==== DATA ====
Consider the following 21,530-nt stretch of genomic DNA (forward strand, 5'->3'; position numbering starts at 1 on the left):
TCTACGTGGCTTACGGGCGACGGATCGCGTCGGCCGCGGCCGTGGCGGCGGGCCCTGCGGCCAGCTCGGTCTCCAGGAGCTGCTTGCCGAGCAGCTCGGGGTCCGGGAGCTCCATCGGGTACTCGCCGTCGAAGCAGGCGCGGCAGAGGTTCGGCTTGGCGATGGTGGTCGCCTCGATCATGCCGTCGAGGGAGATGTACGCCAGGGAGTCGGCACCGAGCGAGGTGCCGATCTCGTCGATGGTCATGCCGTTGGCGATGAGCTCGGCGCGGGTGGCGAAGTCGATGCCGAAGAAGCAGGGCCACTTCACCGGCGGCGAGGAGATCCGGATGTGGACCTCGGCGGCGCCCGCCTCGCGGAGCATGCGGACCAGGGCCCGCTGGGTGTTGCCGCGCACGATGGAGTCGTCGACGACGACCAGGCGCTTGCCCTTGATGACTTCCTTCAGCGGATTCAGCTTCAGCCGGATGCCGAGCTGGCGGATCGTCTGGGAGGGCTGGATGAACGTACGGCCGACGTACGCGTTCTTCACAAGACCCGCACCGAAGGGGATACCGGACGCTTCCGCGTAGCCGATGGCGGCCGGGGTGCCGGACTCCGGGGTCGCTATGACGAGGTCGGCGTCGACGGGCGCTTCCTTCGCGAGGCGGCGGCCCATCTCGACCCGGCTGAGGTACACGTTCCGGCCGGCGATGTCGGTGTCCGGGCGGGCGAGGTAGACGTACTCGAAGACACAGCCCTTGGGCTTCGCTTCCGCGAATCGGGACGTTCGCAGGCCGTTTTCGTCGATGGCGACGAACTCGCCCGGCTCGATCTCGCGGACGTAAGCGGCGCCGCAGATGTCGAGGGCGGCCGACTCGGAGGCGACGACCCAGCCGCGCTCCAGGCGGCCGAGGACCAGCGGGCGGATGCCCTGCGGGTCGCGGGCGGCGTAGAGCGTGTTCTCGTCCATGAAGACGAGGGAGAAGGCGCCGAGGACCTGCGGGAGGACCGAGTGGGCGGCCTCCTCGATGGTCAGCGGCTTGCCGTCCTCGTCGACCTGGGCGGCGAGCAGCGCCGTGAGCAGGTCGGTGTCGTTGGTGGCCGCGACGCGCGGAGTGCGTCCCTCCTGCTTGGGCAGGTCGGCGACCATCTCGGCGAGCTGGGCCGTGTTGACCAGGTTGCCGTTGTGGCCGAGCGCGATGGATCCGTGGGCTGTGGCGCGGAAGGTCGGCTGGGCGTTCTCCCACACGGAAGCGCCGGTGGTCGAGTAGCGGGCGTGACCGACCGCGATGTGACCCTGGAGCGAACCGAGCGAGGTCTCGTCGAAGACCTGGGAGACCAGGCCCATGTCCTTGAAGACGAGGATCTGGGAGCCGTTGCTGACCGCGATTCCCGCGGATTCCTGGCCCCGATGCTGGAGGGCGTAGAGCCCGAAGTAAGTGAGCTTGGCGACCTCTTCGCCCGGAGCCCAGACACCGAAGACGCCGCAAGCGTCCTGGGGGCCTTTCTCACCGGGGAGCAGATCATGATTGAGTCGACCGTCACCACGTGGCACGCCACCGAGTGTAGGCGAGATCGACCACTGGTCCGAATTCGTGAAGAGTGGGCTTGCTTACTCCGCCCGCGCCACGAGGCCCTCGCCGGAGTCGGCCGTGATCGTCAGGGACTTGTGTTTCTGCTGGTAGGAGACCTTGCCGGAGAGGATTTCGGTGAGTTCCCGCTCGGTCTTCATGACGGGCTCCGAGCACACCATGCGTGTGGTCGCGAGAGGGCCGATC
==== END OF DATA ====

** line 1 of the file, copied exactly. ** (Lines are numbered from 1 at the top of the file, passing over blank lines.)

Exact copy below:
Consider the following 21,530-nt stretch of genomic DNA (forward strand, 5'->3'; position numbering starts at 1 on the left):